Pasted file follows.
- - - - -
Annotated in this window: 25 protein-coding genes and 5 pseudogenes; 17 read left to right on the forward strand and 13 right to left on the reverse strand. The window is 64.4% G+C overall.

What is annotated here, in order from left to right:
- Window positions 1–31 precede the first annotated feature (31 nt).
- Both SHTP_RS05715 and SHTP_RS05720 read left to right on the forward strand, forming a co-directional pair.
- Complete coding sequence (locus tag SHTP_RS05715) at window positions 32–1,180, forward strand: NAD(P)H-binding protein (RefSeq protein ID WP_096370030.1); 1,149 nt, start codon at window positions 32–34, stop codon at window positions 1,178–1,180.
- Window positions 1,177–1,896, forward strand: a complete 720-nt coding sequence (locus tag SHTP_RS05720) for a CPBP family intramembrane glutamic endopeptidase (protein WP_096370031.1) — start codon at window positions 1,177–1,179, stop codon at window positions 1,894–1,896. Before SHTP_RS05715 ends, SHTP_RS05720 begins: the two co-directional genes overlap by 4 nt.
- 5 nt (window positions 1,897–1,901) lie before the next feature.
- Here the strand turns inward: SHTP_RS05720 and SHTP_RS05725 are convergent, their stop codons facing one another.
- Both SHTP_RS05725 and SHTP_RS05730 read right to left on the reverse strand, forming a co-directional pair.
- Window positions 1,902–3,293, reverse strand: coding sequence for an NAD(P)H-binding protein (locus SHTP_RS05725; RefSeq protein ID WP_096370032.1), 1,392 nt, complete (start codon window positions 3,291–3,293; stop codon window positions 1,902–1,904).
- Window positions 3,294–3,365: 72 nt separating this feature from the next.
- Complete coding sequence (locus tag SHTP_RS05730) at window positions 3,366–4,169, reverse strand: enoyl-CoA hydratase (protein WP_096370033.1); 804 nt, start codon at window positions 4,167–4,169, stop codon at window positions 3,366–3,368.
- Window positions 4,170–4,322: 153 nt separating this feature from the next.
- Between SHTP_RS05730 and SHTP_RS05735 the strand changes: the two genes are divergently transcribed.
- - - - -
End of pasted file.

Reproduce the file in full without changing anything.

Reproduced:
Annotated in this window: 25 protein-coding genes and 5 pseudogenes; 17 read left to right on the forward strand and 13 right to left on the reverse strand. The window is 64.4% G+C overall.

What is annotated here, in order from left to right:
- Window positions 1–31 precede the first annotated feature (31 nt).
- Both SHTP_RS05715 and SHTP_RS05720 read left to right on the forward strand, forming a co-directional pair.
- Complete coding sequence (locus tag SHTP_RS05715) at window positions 32–1,180, forward strand: NAD(P)H-binding protein (RefSeq protein ID WP_096370030.1); 1,149 nt, start codon at window positions 32–34, stop codon at window positions 1,178–1,180.
- Window positions 1,177–1,896, forward strand: a complete 720-nt coding sequence (locus tag SHTP_RS05720) for a CPBP family intramembrane glutamic endopeptidase (protein WP_096370031.1) — start codon at window positions 1,177–1,179, stop codon at window positions 1,894–1,896. Before SHTP_RS05715 ends, SHTP_RS05720 begins: the two co-directional genes overlap by 4 nt.
- 5 nt (window positions 1,897–1,901) lie before the next feature.
- Here the strand turns inward: SHTP_RS05720 and SHTP_RS05725 are convergent, their stop codons facing one another.
- Both SHTP_RS05725 and SHTP_RS05730 read right to left on the reverse strand, forming a co-directional pair.
- Window positions 1,902–3,293, reverse strand: coding sequence for an NAD(P)H-binding protein (locus SHTP_RS05725; RefSeq protein ID WP_096370032.1), 1,392 nt, complete (start codon window positions 3,291–3,293; stop codon window positions 1,902–1,904).
- Window positions 3,294–3,365: 72 nt separating this feature from the next.
- Complete coding sequence (locus tag SHTP_RS05730) at window positions 3,366–4,169, reverse strand: enoyl-CoA hydratase (protein WP_096370033.1); 804 nt, start codon at window positions 4,167–4,169, stop codon at window positions 3,366–3,368.
- Window positions 4,170–4,322: 153 nt separating this feature from the next.
- Between SHTP_RS05730 and SHTP_RS05735 the strand changes: the two genes are divergently transcribed.